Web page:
Last updated on 5 May 2020
Natural gas, as its name suggests, is made by nature. Its composition therefore depends on where it comes from in the world.
The import of low calorific gas from the Netherlands however, will be suspended in the future (see text below). Until then, some parts of Flanders and Brussels still depend on the supply of L-gas, as indicated by the blue line in the map below.
Both these types of gas are basically made up of methane, but lean gas is diluted with 10% to 15% of nitrogen, a neutral, non-combustible gas.
The following are supplied with lean gas in Belgium:
Our Dutch neighbours have decided to halt the extraction of gas from the Slochteren sub-soil. The deposit is running out and it seems that drilling is affecting the number of earth tremors in the Groningen region.
The Dutch gas tap is going to start closing in 2024 before being fully closed in 2030.
We are therefore going to have to move to rich gas throughout the country. This is also called gas L to H conversion.
See Gas changes, the website of the Brussels-Capital Region for more information.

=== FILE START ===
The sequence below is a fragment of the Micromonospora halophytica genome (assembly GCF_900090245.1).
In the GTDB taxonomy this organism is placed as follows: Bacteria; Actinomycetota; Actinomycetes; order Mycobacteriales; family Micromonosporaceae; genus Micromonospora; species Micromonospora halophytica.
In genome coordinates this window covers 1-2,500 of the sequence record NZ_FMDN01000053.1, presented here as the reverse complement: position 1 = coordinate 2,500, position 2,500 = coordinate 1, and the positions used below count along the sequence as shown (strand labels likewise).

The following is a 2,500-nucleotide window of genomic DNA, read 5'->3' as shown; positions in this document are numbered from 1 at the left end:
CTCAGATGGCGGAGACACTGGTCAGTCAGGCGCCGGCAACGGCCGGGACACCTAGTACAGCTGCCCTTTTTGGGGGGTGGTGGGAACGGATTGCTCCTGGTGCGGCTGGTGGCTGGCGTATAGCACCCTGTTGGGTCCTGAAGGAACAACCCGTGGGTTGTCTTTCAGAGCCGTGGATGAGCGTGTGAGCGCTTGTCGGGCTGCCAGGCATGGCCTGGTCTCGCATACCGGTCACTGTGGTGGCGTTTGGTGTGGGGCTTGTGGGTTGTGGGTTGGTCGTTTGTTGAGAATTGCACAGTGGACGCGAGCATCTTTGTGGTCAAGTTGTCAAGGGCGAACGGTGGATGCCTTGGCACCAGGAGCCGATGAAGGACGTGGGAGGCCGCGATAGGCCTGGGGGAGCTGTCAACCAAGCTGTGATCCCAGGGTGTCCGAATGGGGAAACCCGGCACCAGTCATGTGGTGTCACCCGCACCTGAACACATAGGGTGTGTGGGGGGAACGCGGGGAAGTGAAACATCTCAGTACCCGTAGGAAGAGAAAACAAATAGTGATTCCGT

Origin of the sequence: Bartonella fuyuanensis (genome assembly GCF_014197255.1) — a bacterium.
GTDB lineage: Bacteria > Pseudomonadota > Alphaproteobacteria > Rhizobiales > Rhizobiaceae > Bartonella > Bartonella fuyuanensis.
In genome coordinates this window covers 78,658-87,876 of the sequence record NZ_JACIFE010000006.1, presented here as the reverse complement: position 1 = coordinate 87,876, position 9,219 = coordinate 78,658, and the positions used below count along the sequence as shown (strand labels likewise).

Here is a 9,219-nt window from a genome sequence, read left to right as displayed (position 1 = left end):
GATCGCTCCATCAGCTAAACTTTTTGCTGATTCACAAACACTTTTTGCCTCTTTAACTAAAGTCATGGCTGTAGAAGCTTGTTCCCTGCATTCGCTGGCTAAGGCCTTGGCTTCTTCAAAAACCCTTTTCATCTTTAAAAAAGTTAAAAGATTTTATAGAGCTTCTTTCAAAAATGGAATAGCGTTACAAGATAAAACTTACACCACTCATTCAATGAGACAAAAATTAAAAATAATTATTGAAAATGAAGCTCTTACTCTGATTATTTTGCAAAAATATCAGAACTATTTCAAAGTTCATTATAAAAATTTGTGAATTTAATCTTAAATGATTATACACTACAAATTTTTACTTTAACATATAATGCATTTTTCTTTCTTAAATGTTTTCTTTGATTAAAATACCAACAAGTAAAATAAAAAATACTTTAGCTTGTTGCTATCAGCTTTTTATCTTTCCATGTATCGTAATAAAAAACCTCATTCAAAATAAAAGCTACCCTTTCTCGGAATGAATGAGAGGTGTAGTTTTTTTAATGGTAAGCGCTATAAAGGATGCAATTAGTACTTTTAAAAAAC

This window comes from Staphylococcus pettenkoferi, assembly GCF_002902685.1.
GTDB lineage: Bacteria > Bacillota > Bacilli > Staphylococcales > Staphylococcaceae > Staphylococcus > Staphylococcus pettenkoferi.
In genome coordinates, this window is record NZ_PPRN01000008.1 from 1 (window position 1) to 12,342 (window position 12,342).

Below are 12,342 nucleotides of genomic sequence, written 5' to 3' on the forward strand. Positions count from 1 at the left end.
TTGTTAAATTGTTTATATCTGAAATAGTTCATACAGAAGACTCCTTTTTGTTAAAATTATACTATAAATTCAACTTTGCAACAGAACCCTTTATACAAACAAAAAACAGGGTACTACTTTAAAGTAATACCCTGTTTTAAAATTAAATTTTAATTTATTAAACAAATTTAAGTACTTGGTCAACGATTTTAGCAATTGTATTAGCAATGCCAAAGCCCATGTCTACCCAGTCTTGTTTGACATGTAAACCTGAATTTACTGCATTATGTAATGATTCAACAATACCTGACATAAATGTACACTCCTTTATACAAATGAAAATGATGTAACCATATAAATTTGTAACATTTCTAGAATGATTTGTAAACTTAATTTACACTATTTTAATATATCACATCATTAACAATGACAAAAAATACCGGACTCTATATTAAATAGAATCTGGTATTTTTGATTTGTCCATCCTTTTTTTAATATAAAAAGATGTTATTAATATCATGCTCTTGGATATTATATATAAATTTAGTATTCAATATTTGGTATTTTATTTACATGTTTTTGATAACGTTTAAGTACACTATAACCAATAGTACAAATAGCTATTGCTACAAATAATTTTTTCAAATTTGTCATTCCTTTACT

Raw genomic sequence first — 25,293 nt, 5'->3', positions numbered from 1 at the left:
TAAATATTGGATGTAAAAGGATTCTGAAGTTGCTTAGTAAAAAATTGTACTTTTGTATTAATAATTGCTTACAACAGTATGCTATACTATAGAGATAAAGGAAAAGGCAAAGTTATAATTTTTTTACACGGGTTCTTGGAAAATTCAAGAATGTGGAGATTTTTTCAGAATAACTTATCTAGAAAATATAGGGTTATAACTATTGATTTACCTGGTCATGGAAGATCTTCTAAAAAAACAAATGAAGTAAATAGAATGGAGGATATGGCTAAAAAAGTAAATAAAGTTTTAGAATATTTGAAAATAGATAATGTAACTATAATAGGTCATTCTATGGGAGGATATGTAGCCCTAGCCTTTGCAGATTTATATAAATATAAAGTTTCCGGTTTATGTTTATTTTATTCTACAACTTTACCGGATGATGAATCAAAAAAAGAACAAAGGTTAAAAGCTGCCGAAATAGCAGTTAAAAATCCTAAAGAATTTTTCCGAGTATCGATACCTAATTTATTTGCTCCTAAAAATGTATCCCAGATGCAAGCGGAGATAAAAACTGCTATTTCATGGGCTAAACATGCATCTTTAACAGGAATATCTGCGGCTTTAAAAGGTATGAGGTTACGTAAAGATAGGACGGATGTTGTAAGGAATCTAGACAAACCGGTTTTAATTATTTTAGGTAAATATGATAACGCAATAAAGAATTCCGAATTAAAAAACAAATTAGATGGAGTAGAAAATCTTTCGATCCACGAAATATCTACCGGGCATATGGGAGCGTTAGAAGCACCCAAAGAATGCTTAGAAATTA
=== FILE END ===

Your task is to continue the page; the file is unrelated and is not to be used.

Or take a look at the federal government website (only available in French, Dutch or German).
The only thing you'll have to check is whether your devices running on gas, are compatible with rich gas.
Only an approved technician will be able to carry out these inspections and adaptations.
In Brussels, conversion to rich gas will be a three-year process, from 2020 to 2022 (see www.gaschanges.brussels for more information)
In reality, rich gas has more energy per m3 and therefore less gas is needed to produce the same amount of heat as with lean gas.
Is our bill now going to be reduced? No, because it is based on the energy obtained, not on the volume delivered. This is why the gas price is expressed in kWh, the energy measurement unit, and not in m3.
Moving to rich gas from lean gas will therefore not affect the energy bill.
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